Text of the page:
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Original Research: COPD |

Impact of a Winter Respiratory Virus Season on Patients With COPD and Association With Influenza Vaccination*

Geoffrey J. Gorse, MD; Theresa Z. O’Connor, PhD; Stephen L. Young, MD; Michael P. Habib, MD; Janet Wittes, PhD; Kathleen M. Neuzil, MD; Kristin L. Nichol, MD
Author and Funding Information

*From the Department of Veterans Affairs Medical Center and Saint Louis University (Dr. Gorse), St. Louis, MO; Department of Veterans Affairs (Dr. O’Connor), Cooperative Studies Program Coordinating Center, West Haven, CT; Department of Veterans Affairs Medical Center (Dr. Young), Durham, NC; Department of Veterans Affairs Medical Center (Dr. Habib), Tucson, AZ; Statistics Collaborative (Dr. Wittes), Washington, DC; VA Puget Sound Health Care System and University of Washington (Dr. Neuzil), Seattle, WA; and Department of Veterans Affairs Medical Center and University of Minnesota (Dr. Nichol), Minneapolis, MN.

Correspondence to: Geoffrey J. Gorse, MD, Division of Infectious Diseases and Immunology, Saint Louis University Health Sciences Center, 3635 Vista Ave (FDT-8N), St. Louis, MO 63110; e-mail: gorsegj@slu.edu



Chest. 2006;130(4):1109-1116. doi:10.1378/chest.130.4.1109
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Background: We assessed the effects of an influenza season on patients with COPD. Data from 2,215 veterans in a multicenter, randomized, double-blind influenza vaccine efficacy study were analyzed for changes in spirometric and functional status, comparing patients with laboratory-documented influenza (LDI)-caused illness, non-LDI-caused respiratory illness, or no illness, and for association with influenza vaccination.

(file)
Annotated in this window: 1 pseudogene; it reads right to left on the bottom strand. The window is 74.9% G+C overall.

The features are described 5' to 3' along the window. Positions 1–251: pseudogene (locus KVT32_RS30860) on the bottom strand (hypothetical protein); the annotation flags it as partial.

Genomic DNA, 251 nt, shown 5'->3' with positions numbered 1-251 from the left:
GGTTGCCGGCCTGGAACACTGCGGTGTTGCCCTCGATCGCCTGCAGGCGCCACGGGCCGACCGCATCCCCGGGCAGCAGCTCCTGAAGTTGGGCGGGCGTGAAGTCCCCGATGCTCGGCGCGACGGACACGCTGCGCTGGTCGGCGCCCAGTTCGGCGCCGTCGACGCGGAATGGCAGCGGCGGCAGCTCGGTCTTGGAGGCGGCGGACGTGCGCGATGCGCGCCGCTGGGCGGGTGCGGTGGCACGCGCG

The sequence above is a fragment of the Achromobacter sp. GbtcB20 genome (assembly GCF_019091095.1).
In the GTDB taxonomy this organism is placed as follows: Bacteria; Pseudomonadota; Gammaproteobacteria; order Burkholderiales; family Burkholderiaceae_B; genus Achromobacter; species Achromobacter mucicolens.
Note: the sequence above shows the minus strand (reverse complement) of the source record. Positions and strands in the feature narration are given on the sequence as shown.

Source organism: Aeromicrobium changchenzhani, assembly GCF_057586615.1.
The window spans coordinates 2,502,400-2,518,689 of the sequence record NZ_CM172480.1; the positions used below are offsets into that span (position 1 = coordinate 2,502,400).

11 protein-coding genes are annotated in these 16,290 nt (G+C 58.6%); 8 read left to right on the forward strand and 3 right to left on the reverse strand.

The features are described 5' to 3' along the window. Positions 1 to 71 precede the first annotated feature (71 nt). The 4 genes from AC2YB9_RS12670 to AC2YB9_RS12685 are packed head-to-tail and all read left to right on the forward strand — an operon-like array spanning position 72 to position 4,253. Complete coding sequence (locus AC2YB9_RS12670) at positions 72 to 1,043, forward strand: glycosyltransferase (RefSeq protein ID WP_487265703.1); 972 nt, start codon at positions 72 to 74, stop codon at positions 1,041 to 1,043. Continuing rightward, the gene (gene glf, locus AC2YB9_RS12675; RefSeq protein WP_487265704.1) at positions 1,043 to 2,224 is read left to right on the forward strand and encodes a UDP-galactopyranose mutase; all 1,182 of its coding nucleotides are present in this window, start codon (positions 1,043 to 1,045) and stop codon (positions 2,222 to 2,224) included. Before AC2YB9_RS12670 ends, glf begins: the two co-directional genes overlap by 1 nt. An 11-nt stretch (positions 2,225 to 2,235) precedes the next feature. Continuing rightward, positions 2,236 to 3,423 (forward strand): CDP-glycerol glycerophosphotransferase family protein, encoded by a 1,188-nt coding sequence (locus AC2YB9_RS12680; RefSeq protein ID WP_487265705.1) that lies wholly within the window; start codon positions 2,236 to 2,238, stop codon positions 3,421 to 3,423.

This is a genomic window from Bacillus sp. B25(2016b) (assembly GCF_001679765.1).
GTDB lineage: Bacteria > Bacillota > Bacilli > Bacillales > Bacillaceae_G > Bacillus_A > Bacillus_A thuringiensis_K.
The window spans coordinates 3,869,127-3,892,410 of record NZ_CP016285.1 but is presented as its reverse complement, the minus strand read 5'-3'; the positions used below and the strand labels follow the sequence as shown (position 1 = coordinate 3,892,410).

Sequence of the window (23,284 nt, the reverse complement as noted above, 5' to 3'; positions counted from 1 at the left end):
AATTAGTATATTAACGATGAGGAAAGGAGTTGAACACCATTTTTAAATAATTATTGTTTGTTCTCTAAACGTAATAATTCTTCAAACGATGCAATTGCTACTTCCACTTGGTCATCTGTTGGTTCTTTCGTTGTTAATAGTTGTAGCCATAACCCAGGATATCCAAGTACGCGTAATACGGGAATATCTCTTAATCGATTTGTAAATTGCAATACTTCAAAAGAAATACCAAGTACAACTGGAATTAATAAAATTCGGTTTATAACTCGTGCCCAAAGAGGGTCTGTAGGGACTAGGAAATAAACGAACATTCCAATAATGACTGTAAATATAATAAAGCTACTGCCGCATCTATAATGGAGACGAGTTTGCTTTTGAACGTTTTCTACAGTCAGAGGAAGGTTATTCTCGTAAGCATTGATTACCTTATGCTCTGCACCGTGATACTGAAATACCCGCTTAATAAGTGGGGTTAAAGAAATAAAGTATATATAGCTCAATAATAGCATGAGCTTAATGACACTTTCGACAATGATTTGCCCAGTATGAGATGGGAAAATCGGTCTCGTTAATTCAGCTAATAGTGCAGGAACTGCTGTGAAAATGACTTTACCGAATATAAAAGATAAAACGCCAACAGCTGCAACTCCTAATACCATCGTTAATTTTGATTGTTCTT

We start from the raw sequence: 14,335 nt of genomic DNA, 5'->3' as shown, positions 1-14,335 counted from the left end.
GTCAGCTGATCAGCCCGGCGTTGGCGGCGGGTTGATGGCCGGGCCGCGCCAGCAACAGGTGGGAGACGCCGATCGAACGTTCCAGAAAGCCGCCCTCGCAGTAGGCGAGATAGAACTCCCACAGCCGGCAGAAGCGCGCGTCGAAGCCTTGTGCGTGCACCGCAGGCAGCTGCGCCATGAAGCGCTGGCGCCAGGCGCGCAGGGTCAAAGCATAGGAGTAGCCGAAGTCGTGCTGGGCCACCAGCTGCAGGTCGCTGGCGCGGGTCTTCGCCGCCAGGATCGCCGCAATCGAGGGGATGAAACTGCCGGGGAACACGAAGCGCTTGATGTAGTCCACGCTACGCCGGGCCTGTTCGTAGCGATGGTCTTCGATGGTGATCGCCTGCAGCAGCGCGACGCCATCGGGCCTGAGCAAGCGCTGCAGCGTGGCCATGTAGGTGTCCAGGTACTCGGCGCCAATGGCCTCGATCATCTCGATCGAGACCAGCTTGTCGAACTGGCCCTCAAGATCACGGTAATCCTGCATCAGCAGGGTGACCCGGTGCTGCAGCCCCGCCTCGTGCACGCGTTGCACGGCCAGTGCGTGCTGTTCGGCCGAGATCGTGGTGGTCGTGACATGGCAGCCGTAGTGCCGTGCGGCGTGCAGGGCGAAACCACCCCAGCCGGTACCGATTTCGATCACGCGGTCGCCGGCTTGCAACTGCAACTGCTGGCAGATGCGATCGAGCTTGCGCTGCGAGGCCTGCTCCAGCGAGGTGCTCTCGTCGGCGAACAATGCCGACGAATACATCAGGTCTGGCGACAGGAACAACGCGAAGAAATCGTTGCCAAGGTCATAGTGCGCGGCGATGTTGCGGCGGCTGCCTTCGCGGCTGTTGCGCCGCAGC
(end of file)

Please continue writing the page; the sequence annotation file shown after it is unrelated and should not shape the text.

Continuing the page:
Methods: Patients received either IM trivalent inactivated influenza virus vaccine (TIV) plus intranasal trivalent, live attenuated, cold-adapted influenza virus vaccine (TC) or TIV plus intranasal placebo (TP). We performed spirometry, measured the chronic lung disease severity index (CLDSI) score to assess functional status and well-being, and tested for influenza virus infection.

Results: Worsening in FEV1, percentage of predicted FEV1, and CLDSI score (p < 0.001) was associated with acute respiratory illness in 585 illnesses including 94 LDI-caused illnesses. LDI-caused illness was more likely to be associated with worsening in FEV1 and CLDSI score acutely than non-LDI-caused illness (p < 0.01). Logistic regression showed acute respiratory illness (odds ratio [OR], 1.78; 95% confidence limit [CL], 1.40 to 2.26) to be associated with worsening in CLDSI score, and receipt of TC (OR, 1.39; 95% CL, 1.10 to 1.74) and no illness (OR, 0.70; 95% CL, 0.53 to 0.91 for acute respiratory illness) to be associated with better CLDSI score at the end of the study. Hospitalization was more frequent in patients with acute respiratory illness (p < 0.0001).

Conclusions: Acute respiratory illness was associated with increased health-care utilization and obstruction to airflow, and worse functional status and well-being. At the end of the study, receipt of TC was associated with improvement and acute respiratory illness was associated with worsening in functional status and well-being.


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